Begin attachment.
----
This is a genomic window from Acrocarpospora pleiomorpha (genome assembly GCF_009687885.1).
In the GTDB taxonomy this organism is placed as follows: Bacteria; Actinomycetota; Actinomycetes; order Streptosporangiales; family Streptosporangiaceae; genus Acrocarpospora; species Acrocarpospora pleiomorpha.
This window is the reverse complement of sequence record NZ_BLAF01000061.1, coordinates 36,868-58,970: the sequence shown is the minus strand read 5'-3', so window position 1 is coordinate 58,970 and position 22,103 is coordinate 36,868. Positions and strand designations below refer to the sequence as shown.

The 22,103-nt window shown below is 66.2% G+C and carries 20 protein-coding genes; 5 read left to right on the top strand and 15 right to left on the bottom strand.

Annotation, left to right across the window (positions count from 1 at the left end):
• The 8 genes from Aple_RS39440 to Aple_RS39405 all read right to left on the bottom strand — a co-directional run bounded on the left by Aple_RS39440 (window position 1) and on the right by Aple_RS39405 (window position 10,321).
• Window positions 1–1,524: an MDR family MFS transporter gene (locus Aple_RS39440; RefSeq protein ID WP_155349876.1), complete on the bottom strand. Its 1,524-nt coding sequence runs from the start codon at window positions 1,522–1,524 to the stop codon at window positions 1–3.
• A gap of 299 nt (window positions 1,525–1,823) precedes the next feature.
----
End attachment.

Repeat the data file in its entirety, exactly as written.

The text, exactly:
This is a genomic window from Acrocarpospora pleiomorpha (genome assembly GCF_009687885.1).
In the GTDB taxonomy this organism is placed as follows: Bacteria; Actinomycetota; Actinomycetes; order Streptosporangiales; family Streptosporangiaceae; genus Acrocarpospora; species Acrocarpospora pleiomorpha.
This window is the reverse complement of sequence record NZ_BLAF01000061.1, coordinates 36,868-58,970: the sequence shown is the minus strand read 5'-3', so window position 1 is coordinate 58,970 and position 22,103 is coordinate 36,868. Positions and strand designations below refer to the sequence as shown.

The 22,103-nt window shown below is 66.2% G+C and carries 20 protein-coding genes; 5 read left to right on the top strand and 15 right to left on the bottom strand.

Annotation, left to right across the window (positions count from 1 at the left end):
• The 8 genes from Aple_RS39440 to Aple_RS39405 all read right to left on the bottom strand — a co-directional run bounded on the left by Aple_RS39440 (window position 1) and on the right by Aple_RS39405 (window position 10,321).
• Window positions 1–1,524: an MDR family MFS transporter gene (locus Aple_RS39440; RefSeq protein ID WP_155349876.1), complete on the bottom strand. Its 1,524-nt coding sequence runs from the start codon at window positions 1,522–1,524 to the stop codon at window positions 1–3.
• A gap of 299 nt (window positions 1,525–1,823) precedes the next feature.